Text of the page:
"All of us saw it as a tribute to husband and father," Ann said.
While many may have doubted Gertrude's ability to successfully run the school, her position at the head of the organization never seemed unusual to her children. It wasn't until later her leadership was evident, Ann said.
"When I think about it today in light of all the issues that surround women in our society, her accomplishments seem even more brave, significant and consequential," Ann said.
With just 25 students at the time of Harry's death, the future of the school was very much in doubt. Enrollment was bolstered by a large number of Korean War veterans who enrolled in evening classes. Gertrude also used franchised courses in speedwriting and real estate sales, and in the summer offered typing classes to high school students to provide additional revenue, Cooper said. It was under her leadership that the school received accreditation from the United Business Schools Association.
The type of institution SNHU was changed when Gertrude served as president, Cooper said. Rather than being one man's vision, Gertrude relied on teams. She also insisted on continuing her husband's vision of delivering high quality despite the fact that there were no state regulations to follow at the time.
"She believed her husband's vision of this place as one of high quality and she wanted to push for that," Cooper said.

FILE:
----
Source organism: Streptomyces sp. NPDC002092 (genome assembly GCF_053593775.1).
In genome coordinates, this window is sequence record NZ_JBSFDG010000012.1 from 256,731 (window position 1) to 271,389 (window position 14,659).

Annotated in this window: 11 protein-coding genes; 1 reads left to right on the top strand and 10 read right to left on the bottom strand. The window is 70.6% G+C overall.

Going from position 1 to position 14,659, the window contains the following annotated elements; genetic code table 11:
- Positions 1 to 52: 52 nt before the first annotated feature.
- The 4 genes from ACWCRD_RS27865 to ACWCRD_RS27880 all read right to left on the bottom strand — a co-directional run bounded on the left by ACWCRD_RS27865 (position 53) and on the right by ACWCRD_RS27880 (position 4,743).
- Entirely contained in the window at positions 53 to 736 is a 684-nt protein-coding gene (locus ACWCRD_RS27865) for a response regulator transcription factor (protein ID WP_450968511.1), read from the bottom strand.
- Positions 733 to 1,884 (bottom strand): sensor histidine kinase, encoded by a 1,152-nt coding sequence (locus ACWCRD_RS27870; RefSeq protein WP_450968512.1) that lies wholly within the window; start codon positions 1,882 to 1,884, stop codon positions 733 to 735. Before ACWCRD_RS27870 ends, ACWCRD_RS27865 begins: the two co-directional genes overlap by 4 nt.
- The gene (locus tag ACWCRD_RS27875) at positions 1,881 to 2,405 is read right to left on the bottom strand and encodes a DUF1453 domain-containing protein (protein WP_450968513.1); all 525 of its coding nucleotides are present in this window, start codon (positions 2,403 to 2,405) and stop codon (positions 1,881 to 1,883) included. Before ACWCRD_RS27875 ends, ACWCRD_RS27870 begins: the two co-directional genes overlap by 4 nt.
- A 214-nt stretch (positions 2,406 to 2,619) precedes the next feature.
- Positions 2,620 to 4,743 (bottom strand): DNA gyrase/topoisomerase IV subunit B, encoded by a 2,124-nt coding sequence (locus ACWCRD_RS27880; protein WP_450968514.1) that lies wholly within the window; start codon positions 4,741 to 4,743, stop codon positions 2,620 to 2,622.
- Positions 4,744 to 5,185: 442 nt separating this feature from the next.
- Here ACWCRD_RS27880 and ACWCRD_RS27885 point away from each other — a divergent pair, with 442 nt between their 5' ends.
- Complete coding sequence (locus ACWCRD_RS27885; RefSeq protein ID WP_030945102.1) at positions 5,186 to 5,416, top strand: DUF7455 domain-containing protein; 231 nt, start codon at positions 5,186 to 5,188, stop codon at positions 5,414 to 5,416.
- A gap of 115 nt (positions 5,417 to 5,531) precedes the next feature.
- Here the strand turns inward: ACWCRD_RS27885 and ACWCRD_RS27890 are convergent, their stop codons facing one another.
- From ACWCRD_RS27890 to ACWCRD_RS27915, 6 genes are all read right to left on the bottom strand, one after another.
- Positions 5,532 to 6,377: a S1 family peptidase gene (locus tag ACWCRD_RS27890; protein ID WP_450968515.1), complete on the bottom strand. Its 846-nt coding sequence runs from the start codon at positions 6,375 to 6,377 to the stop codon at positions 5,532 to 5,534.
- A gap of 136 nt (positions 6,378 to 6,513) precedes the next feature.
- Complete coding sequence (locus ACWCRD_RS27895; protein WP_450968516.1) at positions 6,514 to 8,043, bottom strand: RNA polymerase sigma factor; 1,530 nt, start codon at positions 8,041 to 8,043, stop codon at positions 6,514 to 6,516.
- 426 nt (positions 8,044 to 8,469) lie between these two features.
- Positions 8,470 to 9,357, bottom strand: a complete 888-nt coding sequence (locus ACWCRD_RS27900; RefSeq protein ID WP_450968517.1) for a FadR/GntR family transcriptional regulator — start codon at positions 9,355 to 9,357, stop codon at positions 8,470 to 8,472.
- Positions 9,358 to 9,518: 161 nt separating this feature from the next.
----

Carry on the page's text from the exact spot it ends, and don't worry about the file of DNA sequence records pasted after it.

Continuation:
Later, her son Edward joined the school and served as president. Ann came on board in 1961. Gertrude said: "The three of us fought, we worked and we accomplished."
Gertrude officially retired as president in 1971 but continued to work with students as president emeritus until 1986. She passed away in April 1993. Cooper said her legacy is one of perseverance and a focus on students' education. She was, he said, "a person who through their background and experience wasn't positioned well to succeed at any of these things but did anyway."
Ann said she learned much from her mother's example, especially integrity, honesty and fairness.
"She was loyal. She was strong and people respected her as a businesswoman and accepted her," Ann said. "She never considered that being a woman gave her limitations."
Dr. Paul LeBlanc, SNHU's current president, said Gertrude's legacy continues to be felt to this day.
"President Gertrude Shapiro was an amazing woman who helped shape SNHU into the institution it is today," he said. "During her time as president, she grew student enrollment and expanded to our now 300-acre campus, all while keeping her husband's dream alive and supporting our students. She took on a role that very few women had at that time, and I know her that legacy will continue to inspire the SNHU community for decades to come."
Joe Cote is a staff writer at Southern New Hampshire University. Follow him on Twitter @JoeCo2323.